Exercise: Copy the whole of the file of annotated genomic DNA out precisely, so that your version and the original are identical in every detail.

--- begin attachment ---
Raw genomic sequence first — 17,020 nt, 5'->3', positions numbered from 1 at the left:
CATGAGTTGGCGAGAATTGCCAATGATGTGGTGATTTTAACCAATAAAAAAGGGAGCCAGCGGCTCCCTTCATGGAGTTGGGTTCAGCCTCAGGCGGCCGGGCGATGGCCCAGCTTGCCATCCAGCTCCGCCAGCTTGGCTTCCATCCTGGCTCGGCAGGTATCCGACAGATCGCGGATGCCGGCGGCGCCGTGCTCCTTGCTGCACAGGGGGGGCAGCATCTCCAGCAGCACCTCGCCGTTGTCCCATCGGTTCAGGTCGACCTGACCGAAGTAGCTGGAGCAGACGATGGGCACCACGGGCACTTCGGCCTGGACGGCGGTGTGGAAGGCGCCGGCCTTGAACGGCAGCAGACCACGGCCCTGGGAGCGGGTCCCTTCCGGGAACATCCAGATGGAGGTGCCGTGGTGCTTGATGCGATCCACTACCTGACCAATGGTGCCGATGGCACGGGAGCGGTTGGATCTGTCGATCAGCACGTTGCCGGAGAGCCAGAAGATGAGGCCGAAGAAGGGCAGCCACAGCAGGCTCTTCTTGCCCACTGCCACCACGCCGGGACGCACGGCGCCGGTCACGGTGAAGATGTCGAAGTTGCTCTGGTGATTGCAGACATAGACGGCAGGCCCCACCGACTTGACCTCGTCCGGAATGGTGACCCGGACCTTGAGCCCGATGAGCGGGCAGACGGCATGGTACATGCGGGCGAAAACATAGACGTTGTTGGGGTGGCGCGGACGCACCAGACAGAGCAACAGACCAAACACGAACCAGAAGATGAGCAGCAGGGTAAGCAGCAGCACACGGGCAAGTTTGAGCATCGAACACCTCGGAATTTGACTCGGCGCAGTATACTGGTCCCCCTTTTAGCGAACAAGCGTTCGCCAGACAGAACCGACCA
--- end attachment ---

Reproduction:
Raw genomic sequence first — 17,020 nt, 5'->3', positions numbered from 1 at the left:
CATGAGTTGGCGAGAATTGCCAATGATGTGGTGATTTTAACCAATAAAAAAGGGAGCCAGCGGCTCCCTTCATGGAGTTGGGTTCAGCCTCAGGCGGCCGGGCGATGGCCCAGCTTGCCATCCAGCTCCGCCAGCTTGGCTTCCATCCTGGCTCGGCAGGTATCCGACAGATCGCGGATGCCGGCGGCGCCGTGCTCCTTGCTGCACAGGGGGGGCAGCATCTCCAGCAGCACCTCGCCGTTGTCCCATCGGTTCAGGTCGACCTGACCGAAGTAGCTGGAGCAGACGATGGGCACCACGGGCACTTCGGCCTGGACGGCGGTGTGGAAGGCGCCGGCCTTGAACGGCAGCAGACCACGGCCCTGGGAGCGGGTCCCTTCCGGGAACATCCAGATGGAGGTGCCGTGGTGCTTGATGCGATCCACTACCTGACCAATGGTGCCGATGGCACGGGAGCGGTTGGATCTGTCGATCAGCACGTTGCCGGAGAGCCAGAAGATGAGGCCGAAGAAGGGCAGCCACAGCAGGCTCTTCTTGCCCACTGCCACCACGCCGGGACGCACGGCGCCGGTCACGGTGAAGATGTCGAAGTTGCTCTGGTGATTGCAGACATAGACGGCAGGCCCCACCGACTTGACCTCGTCCGGAATGGTGACCCGGACCTTGAGCCCGATGAGCGGGCAGACGGCATGGTACATGCGGGCGAAAACATAGACGTTGTTGGGGTGGCGCGGACGCACCAGACAGAGCAACAGACCAAACACGAACCAGAAGATGAGCAGCAGGGTAAGCAGCAGCACACGGGCAAGTTTGAGCATCGAACACCTCGGAATTTGACTCGGCGCAGTATACTGGTCCCCCTTTTAGCGAACAAGCGTTCGCCAGACAGAACCGACCA